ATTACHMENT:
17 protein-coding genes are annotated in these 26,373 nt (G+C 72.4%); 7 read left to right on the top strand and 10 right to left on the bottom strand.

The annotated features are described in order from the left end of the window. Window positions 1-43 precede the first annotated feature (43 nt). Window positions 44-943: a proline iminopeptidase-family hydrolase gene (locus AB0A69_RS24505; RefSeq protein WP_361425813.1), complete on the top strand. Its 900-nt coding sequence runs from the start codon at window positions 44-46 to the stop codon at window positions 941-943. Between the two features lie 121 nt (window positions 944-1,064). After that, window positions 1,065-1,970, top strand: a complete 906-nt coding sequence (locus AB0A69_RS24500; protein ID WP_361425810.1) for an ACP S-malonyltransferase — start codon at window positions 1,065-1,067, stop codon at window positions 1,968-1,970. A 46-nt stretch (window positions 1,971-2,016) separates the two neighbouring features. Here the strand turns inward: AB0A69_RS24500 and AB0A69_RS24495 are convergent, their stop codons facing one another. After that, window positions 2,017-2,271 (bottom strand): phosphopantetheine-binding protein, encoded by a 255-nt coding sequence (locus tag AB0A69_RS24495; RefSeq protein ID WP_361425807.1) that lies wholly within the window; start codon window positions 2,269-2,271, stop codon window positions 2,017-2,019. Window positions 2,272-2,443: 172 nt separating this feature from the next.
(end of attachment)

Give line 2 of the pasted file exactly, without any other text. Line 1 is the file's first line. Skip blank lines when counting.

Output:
The annotated features are described in order from the left end of the window. Window positions 1-43 precede the first annotated feature (43 nt). Window positions 44-943: a proline iminopeptidase-family hydrolase gene (locus AB0A69_RS24505; RefSeq protein WP_361425813.1), complete on the top strand. Its 900-nt coding sequence runs from the start codon at window positions 44-46 to the stop codon at window positions 941-943. Between the two features lie 121 nt (window positions 944-1,064). After that, window positions 1,065-1,970, top strand: a complete 906-nt coding sequence (locus AB0A69_RS24500; protein ID WP_361425810.1) for an ACP S-malonyltransferase — start codon at window positions 1,065-1,067, stop codon at window positions 1,968-1,970. A 46-nt stretch (window positions 1,971-2,016) separates the two neighbouring features. Here the strand turns inward: AB0A69_RS24500 and AB0A69_RS24495 are convergent, their stop codons facing one another. After that, window positions 2,017-2,271 (bottom strand): phosphopantetheine-binding protein, encoded by a 255-nt coding sequence (locus tag AB0A69_RS24495; RefSeq protein ID WP_361425807.1) that lies wholly within the window; start codon window positions 2,269-2,271, stop codon window positions 2,017-2,019. Window positions 2,272-2,443: 172 nt separating this feature from the next.